Margaret Atwood, the award-winning Canadian writer whose abiding passions range from feminism to “social science fiction” and robotics, needs little introduction these days, now that “The Handmaid’s Tale,” her already widely read 1985 novel dealing with a dystopian government and its fierce subjugation of women, has become a hit mini-series on Hulu.
Stage versions of Atwood’s work are still rare, however, so Rivendell Theatre’s riveting world premiere production of “Alias Grace” — her 1996 novel that was loosely based on a notorious 1843 murder case, and has now been brilliantly adapted for the stage by Jennifer Blackmer — is reason to celebrate. And the production, presented in association with Brian Nitzkin, could not have arrived at a more opportune moment.
When: Through Oct. 14
Where: Rivendell Theatre,
5779 N. Ridge
Run time: 2 hours and
10 minutes with one intermission
In many ways this play, sharply directed by Karen Kessler and performed with feverish intensity by an ideally cast group of actors, deals with all of Atwood’s most familiar themes: the oppression of women, the pernicious impact of class differences, the desperation that can come with poverty, and the often deeply troubling aspects of both religion and science. It also is a fitting final entry in Rivendell’s 2017 season, which has been dedicated to exploring the mind/body connection.
At the center of the story is Grace Marks (Ashley Neal in a remarkably controlled yet vulnerable performance devoid of any shred of artifice). She was just 16 years old, and working as a domestic at the beautiful Canadian estate of the dashing bachelor Thomas Kinnear (an aptly smug and seductive Drew Vidal) and his housekeeper-mistress, Nancy Montgomery (Maura Kidwell, who makes jealousy palpable), when, along with James McDermott (fiery David Raymond), an Irish stable boy, she was accused of the brutal murder of both Kinnear and Montgomery.
Now, many years later, Grace has been transferred from a harsh prison to a supposedly more enlightened facility that is being championed by the socially prominent, controlling (and unhappily married) Mrs. Rachel Lavell (Jane Baxter Miller is haughty privilege and villainy personified). Lavell has lured the young, distinguished, handsome and Laudanum-addicted Dr. Simon Jordan (the ever-superb Steve Haggard, in a performance that brings a wonderfully unstable charge to the stage) to test out his “talk therapy” technique on Grace, who has long claimed she has no memory of the events surrounding the double murder.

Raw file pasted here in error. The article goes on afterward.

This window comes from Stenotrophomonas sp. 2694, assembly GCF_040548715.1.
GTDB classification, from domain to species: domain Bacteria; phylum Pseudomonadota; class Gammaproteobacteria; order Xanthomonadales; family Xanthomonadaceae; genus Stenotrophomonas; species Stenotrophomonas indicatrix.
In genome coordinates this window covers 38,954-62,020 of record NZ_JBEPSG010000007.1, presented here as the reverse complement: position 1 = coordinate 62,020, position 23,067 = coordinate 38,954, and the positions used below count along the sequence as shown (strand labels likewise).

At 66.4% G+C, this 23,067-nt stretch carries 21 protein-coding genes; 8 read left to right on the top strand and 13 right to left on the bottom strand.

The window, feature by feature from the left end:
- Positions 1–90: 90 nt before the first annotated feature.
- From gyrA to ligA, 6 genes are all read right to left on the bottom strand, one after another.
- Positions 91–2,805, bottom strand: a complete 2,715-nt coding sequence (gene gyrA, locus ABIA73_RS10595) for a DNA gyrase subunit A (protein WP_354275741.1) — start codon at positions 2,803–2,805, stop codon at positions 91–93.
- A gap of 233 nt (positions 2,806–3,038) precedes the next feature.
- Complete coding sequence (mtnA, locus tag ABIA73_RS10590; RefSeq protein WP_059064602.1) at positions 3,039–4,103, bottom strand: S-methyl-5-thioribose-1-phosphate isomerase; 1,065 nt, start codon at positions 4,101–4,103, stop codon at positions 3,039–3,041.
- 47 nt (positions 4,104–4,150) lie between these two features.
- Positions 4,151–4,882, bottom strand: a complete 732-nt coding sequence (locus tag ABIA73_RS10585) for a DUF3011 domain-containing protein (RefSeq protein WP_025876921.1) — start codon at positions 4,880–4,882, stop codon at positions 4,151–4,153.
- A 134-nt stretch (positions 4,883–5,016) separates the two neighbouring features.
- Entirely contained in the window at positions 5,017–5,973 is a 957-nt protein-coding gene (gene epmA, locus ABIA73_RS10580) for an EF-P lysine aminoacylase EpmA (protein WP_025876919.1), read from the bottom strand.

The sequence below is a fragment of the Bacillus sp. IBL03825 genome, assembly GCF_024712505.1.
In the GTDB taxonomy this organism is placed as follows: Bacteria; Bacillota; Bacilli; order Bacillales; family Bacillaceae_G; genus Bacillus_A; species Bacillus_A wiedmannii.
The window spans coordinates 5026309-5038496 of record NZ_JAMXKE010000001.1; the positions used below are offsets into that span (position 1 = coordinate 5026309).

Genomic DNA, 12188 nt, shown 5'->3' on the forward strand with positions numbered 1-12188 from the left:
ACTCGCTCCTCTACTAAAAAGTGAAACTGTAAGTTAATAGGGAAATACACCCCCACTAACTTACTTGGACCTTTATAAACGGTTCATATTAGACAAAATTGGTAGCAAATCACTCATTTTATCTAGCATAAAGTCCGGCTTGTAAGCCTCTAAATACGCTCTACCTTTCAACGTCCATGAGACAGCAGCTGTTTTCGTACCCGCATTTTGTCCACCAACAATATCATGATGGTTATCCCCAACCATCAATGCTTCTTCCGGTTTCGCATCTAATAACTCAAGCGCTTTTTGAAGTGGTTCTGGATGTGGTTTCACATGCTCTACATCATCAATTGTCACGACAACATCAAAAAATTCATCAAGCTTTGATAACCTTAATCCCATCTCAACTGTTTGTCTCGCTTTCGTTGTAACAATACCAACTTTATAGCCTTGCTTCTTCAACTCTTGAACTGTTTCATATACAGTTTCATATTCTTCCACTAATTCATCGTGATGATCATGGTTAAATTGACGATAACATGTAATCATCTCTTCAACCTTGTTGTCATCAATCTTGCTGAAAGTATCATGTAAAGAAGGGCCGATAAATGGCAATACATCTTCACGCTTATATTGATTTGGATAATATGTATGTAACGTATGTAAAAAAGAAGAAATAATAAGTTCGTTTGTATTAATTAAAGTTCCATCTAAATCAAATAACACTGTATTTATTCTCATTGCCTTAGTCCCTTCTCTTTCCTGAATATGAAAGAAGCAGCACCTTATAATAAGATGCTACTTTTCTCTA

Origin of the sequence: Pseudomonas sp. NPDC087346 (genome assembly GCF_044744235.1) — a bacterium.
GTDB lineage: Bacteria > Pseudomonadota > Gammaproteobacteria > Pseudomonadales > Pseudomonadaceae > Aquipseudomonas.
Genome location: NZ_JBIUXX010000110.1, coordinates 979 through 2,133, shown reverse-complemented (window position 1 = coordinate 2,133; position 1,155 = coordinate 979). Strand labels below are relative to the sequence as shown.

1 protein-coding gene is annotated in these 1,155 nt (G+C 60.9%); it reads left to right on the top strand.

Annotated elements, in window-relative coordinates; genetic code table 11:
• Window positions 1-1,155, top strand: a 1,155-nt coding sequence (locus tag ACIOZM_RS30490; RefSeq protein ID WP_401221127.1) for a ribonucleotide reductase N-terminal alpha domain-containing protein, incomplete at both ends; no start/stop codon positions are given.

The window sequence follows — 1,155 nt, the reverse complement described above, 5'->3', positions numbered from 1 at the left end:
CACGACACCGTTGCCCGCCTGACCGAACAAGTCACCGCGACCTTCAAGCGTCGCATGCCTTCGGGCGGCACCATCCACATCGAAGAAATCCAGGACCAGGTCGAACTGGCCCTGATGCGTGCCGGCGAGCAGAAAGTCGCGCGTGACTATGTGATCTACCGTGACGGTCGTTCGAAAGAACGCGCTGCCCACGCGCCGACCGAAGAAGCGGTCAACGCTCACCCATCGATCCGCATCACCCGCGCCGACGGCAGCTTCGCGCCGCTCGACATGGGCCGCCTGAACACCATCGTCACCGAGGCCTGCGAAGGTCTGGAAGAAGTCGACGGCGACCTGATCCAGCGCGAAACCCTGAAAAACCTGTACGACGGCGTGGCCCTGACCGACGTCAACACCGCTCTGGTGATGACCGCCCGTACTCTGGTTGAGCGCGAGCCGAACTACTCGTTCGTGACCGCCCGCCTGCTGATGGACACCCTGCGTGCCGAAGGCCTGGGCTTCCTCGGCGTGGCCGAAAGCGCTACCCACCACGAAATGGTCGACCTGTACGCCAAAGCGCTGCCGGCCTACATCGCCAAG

It gradually becomes quite clear that few of the people in Grace’s past, as well as in her current situation, are without their own twisted motives and obsessions — a fact that puts any definitive assessment of her guilt or innocence intriguingly up for grabs. She is unquestionably the victim of many traumatic circumstances. She might also be suffering from mental illness.
In flashbacks we see the naive but exceptionally smart and observant young Grace attracted by the attentions of McDermott, Kinnear and a visiting American peddler, Jeremiah (Amro Salama, an inspired charlatan), who wants her to become his partner in an illusionist’s act. Kinnear’s attention to Grace clearly riles Nancy, and she also detests the rambunctious James. And like all women of her time and station, Grace is terrified of becoming pregnant, losing her job and ending up on the street as a prostitute. She also is profoundly traumatized by the death from an abortion of her more worldly and beloved friend, Mary Whitney (the high-spirited Ayssette Munoz).
In the present we see even more corruption as Lavell wields her power over Dr. Jordan, as Jordan becomes erotically drawn to Grace, and as lust as well as money and power games corrupt serious science.
Elvia Moreno’s tomb-like scenic design (with lighting by Michael Mahlum), along with Janice Pytel’s class-defining costumes, suggest the eerily gothic yet sadly realistic worlds in which Grace (and all her possible selves) dwell. Chilling.
One final note: On Oct. 11, Atwood will be honored in Chicago with the Carl Sandburg Literary Award, presented by the Chicago Public Library Foundation and Chicago Public Library. “Alias Grace” runs through Oct. 15, and it can only be hoped that the author makes a stop at Rivendell to catch this disturbing, finely rendered interpretation of her work.